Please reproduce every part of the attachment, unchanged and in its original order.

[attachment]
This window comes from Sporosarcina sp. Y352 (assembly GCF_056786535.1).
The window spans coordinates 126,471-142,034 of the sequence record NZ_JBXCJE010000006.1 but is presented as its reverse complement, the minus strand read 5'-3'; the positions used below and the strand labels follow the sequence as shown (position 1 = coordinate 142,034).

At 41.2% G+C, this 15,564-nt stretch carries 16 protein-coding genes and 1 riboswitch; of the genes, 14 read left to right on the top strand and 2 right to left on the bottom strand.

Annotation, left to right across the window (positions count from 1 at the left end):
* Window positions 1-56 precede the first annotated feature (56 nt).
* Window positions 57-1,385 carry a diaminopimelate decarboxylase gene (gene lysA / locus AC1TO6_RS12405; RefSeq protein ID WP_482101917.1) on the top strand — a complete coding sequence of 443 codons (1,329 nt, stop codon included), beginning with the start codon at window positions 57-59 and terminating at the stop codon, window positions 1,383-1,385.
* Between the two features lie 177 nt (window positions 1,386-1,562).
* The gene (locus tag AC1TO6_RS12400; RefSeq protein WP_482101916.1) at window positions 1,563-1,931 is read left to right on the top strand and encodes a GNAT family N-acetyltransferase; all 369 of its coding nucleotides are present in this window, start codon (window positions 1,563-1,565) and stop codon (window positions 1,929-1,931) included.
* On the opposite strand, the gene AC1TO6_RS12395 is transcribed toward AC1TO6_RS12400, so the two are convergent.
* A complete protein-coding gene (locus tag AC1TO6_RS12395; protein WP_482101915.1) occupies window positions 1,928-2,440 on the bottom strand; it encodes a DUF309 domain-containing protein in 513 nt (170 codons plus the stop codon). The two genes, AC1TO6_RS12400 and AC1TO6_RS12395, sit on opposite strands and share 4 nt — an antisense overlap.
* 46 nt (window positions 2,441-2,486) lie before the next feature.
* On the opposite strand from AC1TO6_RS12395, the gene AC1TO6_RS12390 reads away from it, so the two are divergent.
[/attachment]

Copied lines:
This window comes from Sporosarcina sp. Y352 (assembly GCF_056786535.1).
The window spans coordinates 126,471-142,034 of the sequence record NZ_JBXCJE010000006.1 but is presented as its reverse complement, the minus strand read 5'-3'; the positions used below and the strand labels follow the sequence as shown (position 1 = coordinate 142,034).

At 41.2% G+C, this 15,564-nt stretch carries 16 protein-coding genes and 1 riboswitch; of the genes, 14 read left to right on the top strand and 2 right to left on the bottom strand.

Annotation, left to right across the window (positions count from 1 at the left end):
* Window positions 1-56 precede the first annotated feature (56 nt).
* Window positions 57-1,385 carry a diaminopimelate decarboxylase gene (gene lysA / locus AC1TO6_RS12405; RefSeq protein ID WP_482101917.1) on the top strand — a complete coding sequence of 443 codons (1,329 nt, stop codon included), beginning with the start codon at window positions 57-59 and terminating at the stop codon, window positions 1,383-1,385.
* Between the two features lie 177 nt (window positions 1,386-1,562).
* The gene (locus tag AC1TO6_RS12400; RefSeq protein WP_482101916.1) at window positions 1,563-1,931 is read left to right on the top strand and encodes a GNAT family N-acetyltransferase; all 369 of its coding nucleotides are present in this window, start codon (window positions 1,563-1,565) and stop codon (window positions 1,929-1,931) included.
* On the opposite strand, the gene AC1TO6_RS12395 is transcribed toward AC1TO6_RS12400, so the two are convergent.
* A complete protein-coding gene (locus tag AC1TO6_RS12395; protein WP_482101915.1) occupies window positions 1,928-2,440 on the bottom strand; it encodes a DUF309 domain-containing protein in 513 nt (170 codons plus the stop codon). The two genes, AC1TO6_RS12400 and AC1TO6_RS12395, sit on opposite strands and share 4 nt — an antisense overlap.
* 46 nt (window positions 2,441-2,486) lie before the next feature.
* On the opposite strand from AC1TO6_RS12395, the gene AC1TO6_RS12390 reads away from it, so the two are divergent.